The Holy Spirit has revealed that John the Baptist is going to prepare Israel for her coming Messiah-King, Jesus of Nazareth. Notice what we read in the first chapter of John’s Gospel:
“6 There was a man sent from God [the Father], whose name was John [the Baptist].
7 The same came for a witness, to bear witness of the Light [Jesus Christ], that all men through him might believe.
8 He [John] was not the Light, but was sent to bear witness of that Light.
9 That was the true Light, which lighteth every man that cometh into the world.
10 He was in the world, and the world was made by Him, and the world knew him not.”
According to the Bible, John the Baptist’s purpose is to bear witness of the Light, Jesus Christ. God the Father has sent John the Baptist to point Israel to Jesus as their Messiah-King. Six months after the birth of John the Baptist, the Lord Jesus Christ is born in Bethlehem: John is six months older than Jesus (Luke 1:26,36).
So, three decades later, by the time John the Baptist and Jesus Christ begin their ministries, they are aged 30 (Luke 3:23), the youngest age to enter Israel’s priesthood (Numbers 4:3). Notice the beginning of John the Baptist’s ministry, as recorded in Luke 3:1-3 KJV:
“1 Now in the fifteenth year of the reign of Tiberius Caesar,…
2 Annas and Caiaphas being the high priests, the word of God came unto John the son of Zacharias in the wilderness.
3 And he came into all the country about Jordan, preaching the baptism of repentance for the remission of sins;”
Let us compare that with Mark 1:1-4 KJV:
“1 The beginning of the gospel of Jesus Christ, the Son of God;
2 As it is written in the prophets, Behold, I send my messenger before thy face, which shall prepare thy way before thee.
3 The voice of one crying in the wilderness, Prepare ye the way of the Lord, make his paths straight.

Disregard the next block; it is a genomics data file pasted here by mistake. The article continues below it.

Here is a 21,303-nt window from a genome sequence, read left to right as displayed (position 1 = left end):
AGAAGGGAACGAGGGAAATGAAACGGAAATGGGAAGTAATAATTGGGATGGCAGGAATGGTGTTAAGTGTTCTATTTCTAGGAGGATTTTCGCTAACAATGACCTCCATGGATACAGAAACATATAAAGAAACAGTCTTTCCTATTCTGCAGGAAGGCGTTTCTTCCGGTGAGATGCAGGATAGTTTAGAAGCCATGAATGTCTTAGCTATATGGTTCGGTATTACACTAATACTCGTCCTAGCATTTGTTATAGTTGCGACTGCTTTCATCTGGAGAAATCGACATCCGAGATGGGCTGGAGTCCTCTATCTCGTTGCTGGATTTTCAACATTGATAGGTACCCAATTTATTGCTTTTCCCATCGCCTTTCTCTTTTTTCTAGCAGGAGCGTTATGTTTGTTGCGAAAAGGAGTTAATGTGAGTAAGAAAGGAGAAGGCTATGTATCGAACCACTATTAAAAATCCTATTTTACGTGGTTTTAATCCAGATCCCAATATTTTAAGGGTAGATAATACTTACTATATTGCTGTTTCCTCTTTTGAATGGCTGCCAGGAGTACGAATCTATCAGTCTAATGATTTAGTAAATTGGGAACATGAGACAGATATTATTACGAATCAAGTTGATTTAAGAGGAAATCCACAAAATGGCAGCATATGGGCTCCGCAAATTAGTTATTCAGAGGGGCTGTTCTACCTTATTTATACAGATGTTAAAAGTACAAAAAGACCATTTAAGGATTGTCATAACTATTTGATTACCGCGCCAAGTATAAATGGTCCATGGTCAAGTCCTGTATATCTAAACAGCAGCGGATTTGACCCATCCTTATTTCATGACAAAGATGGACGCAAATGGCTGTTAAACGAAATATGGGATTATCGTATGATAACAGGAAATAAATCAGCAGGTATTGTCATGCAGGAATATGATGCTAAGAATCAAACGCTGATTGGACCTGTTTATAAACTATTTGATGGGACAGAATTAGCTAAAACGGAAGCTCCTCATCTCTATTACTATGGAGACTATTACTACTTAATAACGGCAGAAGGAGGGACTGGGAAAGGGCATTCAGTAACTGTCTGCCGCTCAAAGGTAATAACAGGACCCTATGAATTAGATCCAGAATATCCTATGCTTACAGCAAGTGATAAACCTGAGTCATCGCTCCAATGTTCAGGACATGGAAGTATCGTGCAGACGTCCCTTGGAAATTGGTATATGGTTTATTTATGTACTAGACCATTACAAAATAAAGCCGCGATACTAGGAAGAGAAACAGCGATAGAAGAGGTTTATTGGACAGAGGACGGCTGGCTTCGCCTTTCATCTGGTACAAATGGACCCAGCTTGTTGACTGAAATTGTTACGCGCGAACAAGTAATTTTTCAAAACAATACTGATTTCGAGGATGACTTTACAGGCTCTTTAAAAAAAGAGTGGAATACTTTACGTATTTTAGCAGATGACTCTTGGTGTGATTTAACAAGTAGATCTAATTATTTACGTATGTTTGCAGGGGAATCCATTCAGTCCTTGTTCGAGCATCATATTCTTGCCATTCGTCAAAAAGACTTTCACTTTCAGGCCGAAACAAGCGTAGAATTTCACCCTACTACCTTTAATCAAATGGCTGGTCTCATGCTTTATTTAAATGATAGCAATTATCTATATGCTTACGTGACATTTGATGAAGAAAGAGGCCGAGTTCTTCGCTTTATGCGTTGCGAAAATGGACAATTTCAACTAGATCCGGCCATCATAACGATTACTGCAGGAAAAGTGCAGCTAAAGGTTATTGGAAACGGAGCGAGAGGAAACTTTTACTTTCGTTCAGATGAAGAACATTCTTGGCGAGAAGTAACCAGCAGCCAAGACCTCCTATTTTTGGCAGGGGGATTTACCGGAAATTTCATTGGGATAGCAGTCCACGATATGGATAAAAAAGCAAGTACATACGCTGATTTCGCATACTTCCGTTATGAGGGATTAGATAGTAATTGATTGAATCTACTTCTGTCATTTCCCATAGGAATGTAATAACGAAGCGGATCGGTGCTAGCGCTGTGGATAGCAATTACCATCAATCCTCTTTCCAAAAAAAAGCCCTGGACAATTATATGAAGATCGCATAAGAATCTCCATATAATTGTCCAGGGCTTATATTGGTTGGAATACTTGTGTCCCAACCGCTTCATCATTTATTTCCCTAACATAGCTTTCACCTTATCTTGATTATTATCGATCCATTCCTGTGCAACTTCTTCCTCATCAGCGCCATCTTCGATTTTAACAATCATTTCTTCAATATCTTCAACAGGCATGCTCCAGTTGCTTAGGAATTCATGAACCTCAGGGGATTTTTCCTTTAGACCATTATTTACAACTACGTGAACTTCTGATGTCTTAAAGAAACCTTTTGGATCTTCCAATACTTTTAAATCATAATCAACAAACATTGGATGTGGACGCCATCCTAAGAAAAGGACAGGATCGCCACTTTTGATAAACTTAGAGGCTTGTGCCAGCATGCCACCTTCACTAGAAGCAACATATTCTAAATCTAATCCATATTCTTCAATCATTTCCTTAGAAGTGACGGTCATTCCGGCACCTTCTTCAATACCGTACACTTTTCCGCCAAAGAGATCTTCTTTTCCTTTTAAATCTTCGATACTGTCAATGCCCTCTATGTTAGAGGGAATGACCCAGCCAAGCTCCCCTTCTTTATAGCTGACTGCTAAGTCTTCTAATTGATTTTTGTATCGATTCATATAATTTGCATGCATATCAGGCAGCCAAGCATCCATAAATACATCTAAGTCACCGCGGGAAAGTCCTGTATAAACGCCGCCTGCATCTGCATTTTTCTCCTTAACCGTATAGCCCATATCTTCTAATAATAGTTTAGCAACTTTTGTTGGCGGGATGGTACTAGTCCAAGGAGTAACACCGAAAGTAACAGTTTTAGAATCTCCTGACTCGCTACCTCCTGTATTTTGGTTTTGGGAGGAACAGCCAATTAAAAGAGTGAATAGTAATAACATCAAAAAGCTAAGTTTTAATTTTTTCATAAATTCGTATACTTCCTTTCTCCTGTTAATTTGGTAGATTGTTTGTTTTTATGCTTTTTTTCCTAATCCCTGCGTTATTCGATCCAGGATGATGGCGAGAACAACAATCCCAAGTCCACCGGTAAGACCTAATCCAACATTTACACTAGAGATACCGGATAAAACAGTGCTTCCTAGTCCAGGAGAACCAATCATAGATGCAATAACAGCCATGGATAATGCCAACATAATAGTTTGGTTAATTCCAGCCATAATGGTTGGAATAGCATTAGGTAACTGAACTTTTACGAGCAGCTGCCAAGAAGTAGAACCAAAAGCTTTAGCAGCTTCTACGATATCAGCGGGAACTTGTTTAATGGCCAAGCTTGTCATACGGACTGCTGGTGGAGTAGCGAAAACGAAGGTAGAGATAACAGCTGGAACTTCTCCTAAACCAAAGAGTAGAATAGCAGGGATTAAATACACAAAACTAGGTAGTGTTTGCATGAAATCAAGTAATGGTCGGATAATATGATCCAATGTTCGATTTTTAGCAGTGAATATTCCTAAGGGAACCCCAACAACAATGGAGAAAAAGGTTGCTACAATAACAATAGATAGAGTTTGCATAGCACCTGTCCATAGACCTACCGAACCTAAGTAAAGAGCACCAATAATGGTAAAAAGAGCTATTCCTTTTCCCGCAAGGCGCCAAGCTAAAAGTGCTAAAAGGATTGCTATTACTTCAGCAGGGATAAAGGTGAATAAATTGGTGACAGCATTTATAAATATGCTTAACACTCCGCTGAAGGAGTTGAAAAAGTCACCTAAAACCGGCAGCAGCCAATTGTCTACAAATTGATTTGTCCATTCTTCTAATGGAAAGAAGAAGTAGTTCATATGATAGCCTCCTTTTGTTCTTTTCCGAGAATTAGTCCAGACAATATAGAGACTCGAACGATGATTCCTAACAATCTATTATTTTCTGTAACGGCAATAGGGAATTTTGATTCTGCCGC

4 John did baptize in the wilderness, and preach the baptism of repentance for the remission of sins.”
Over 400 years before Jesus Christ’s earthly ministry, JEHOVAH had spoken through the prophet Malachi: “Behold, I will send my messenger, and he shall prepare the way before me…” (Malachi 3:1).
The prophet Isaiah wrote circa 700 B.C. (40:3-5):
“3 The voice of him that crieth in the wilderness, Prepare ye the way of the LORD, make straight in the desert a highway for our God.
4 Every valley shall be exalted, and every mountain and hill shall be made low: and the crooked shall be made straight, and the rough places plain:
5 And the glory of the LORD shall be revealed, and all flesh shall see it together: for the mouth of the LORD hath spoken it.”
Mark 1:1-4 explains that Malachi 3:1 and Isaiah 40:3-5 were prophesying the ministry of John the Baptist (cf. Matthew 3:3, Matthew 11:7-10, and Luke 3:4-6). Interestingly, the last book of the “Old Testament” in our English Bible is Malachi. The last few verses of the “Old Testament” are Malachi 4:5,6 KJV: “Behold, I will send you Elijah the prophet before the coming of the great and dreadful day of the LORD: and he shall turn the heart of the fathers to the children, and the heart of the children to their fathers, lest I come and smite the earth with a curse.”